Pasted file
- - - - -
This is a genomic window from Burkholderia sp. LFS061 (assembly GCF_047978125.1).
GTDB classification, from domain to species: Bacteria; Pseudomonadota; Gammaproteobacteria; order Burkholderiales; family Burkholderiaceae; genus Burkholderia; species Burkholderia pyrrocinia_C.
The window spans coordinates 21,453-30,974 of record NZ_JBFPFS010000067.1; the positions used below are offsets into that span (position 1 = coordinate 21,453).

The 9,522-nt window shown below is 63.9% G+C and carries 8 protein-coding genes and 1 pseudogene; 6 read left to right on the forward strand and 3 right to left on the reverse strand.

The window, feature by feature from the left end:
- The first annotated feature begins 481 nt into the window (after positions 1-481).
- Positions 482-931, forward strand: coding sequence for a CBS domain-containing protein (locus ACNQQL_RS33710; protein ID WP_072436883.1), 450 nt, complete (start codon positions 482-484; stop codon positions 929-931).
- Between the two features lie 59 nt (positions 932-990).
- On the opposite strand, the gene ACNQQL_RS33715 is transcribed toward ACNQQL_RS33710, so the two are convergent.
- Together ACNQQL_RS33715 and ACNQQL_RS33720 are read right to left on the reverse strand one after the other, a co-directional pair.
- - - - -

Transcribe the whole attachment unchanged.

This is a genomic window from Burkholderia sp. LFS061 (assembly GCF_047978125.1).
GTDB classification, from domain to species: Bacteria; Pseudomonadota; Gammaproteobacteria; order Burkholderiales; family Burkholderiaceae; genus Burkholderia; species Burkholderia pyrrocinia_C.
The window spans coordinates 21,453-30,974 of record NZ_JBFPFS010000067.1; the positions used below are offsets into that span (position 1 = coordinate 21,453).

The 9,522-nt window shown below is 63.9% G+C and carries 8 protein-coding genes and 1 pseudogene; 6 read left to right on the forward strand and 3 right to left on the reverse strand.

The window, feature by feature from the left end:
- The first annotated feature begins 481 nt into the window (after positions 1-481).
- Positions 482-931, forward strand: coding sequence for a CBS domain-containing protein (locus ACNQQL_RS33710; protein ID WP_072436883.1), 450 nt, complete (start codon positions 482-484; stop codon positions 929-931).
- Between the two features lie 59 nt (positions 932-990).
- On the opposite strand, the gene ACNQQL_RS33715 is transcribed toward ACNQQL_RS33710, so the two are convergent.
- Together ACNQQL_RS33715 and ACNQQL_RS33720 are read right to left on the reverse strand one after the other, a co-directional pair.